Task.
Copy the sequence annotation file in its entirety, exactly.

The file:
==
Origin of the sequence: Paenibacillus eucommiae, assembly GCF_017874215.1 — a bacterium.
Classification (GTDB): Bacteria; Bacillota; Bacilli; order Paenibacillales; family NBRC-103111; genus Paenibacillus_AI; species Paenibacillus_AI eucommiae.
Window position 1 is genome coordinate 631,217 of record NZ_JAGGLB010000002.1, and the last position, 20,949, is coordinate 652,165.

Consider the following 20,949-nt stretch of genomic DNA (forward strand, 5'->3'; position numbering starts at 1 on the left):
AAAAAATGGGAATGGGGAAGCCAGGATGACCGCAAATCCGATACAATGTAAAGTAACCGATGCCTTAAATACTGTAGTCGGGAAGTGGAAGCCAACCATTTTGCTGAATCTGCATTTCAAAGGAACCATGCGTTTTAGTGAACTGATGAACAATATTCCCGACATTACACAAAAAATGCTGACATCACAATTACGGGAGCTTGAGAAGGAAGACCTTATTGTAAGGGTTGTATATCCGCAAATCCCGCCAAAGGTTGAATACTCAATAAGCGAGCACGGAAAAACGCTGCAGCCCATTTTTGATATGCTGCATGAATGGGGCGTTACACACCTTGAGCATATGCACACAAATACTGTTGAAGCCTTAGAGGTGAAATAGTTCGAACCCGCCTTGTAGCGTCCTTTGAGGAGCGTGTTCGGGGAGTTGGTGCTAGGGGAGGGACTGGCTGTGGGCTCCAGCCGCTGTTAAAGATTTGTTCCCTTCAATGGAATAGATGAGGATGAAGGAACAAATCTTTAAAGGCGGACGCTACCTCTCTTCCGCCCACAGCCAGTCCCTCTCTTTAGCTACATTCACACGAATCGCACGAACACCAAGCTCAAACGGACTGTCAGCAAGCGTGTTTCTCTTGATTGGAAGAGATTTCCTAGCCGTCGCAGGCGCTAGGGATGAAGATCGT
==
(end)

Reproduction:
Origin of the sequence: Paenibacillus eucommiae, assembly GCF_017874215.1 — a bacterium.
Classification (GTDB): Bacteria; Bacillota; Bacilli; order Paenibacillales; family NBRC-103111; genus Paenibacillus_AI; species Paenibacillus_AI eucommiae.
Window position 1 is genome coordinate 631,217 of record NZ_JAGGLB010000002.1, and the last position, 20,949, is coordinate 652,165.

Consider the following 20,949-nt stretch of genomic DNA (forward strand, 5'->3'; position numbering starts at 1 on the left):
AAAAAATGGGAATGGGGAAGCCAGGATGACCGCAAATCCGATACAATGTAAAGTAACCGATGCCTTAAATACTGTAGTCGGGAAGTGGAAGCCAACCATTTTGCTGAATCTGCATTTCAAAGGAACCATGCGTTTTAGTGAACTGATGAACAATATTCCCGACATTACACAAAAAATGCTGACATCACAATTACGGGAGCTTGAGAAGGAAGACCTTATTGTAAGGGTTGTATATCCGCAAATCCCGCCAAAGGTTGAATACTCAATAAGCGAGCACGGAAAAACGCTGCAGCCCATTTTTGATATGCTGCATGAATGGGGCGTTACACACCTTGAGCATATGCACACAAATACTGTTGAAGCCTTAGAGGTGAAATAGTTCGAACCCGCCTTGTAGCGTCCTTTGAGGAGCGTGTTCGGGGAGTTGGTGCTAGGGGAGGGACTGGCTGTGGGCTCCAGCCGCTGTTAAAGATTTGTTCCCTTCAATGGAATAGATGAGGATGAAGGAACAAATCTTTAAAGGCGGACGCTACCTCTCTTCCGCCCACAGCCAGTCCCTCTCTTTAGCTACATTCACACGAATCGCACGAACACCAAGCTCAAACGGACTGTCAGCAAGCGTGTTTCTCTTGATTGGAAGAGATTTCCTAGCCGTCGCAGGCGCTAGGGATGAAGATCGT